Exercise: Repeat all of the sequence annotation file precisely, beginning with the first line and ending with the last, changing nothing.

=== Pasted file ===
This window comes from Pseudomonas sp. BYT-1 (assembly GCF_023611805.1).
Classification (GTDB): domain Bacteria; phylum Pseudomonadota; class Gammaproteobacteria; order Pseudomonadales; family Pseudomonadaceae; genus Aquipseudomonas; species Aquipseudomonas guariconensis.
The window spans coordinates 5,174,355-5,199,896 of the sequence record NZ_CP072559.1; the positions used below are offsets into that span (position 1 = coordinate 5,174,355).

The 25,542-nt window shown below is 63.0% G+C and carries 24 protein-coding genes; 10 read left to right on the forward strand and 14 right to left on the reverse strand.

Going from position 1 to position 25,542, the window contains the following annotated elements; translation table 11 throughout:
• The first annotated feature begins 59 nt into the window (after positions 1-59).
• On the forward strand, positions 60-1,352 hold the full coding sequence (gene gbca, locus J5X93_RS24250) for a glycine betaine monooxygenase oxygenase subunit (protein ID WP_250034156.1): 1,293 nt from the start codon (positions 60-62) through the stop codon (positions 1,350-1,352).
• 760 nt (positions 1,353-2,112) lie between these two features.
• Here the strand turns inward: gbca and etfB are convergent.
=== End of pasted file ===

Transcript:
This window comes from Pseudomonas sp. BYT-1 (assembly GCF_023611805.1).
Classification (GTDB): domain Bacteria; phylum Pseudomonadota; class Gammaproteobacteria; order Pseudomonadales; family Pseudomonadaceae; genus Aquipseudomonas; species Aquipseudomonas guariconensis.
The window spans coordinates 5,174,355-5,199,896 of the sequence record NZ_CP072559.1; the positions used below are offsets into that span (position 1 = coordinate 5,174,355).

The 25,542-nt window shown below is 63.0% G+C and carries 24 protein-coding genes; 10 read left to right on the forward strand and 14 right to left on the reverse strand.

Going from position 1 to position 25,542, the window contains the following annotated elements; translation table 11 throughout:
• The first annotated feature begins 59 nt into the window (after positions 1-59).
• On the forward strand, positions 60-1,352 hold the full coding sequence (gene gbca, locus J5X93_RS24250) for a glycine betaine monooxygenase oxygenase subunit (protein ID WP_250034156.1): 1,293 nt from the start codon (positions 60-62) through the stop codon (positions 1,350-1,352).
• 760 nt (positions 1,353-2,112) lie between these two features.
• Here the strand turns inward: gbca and etfB are convergent.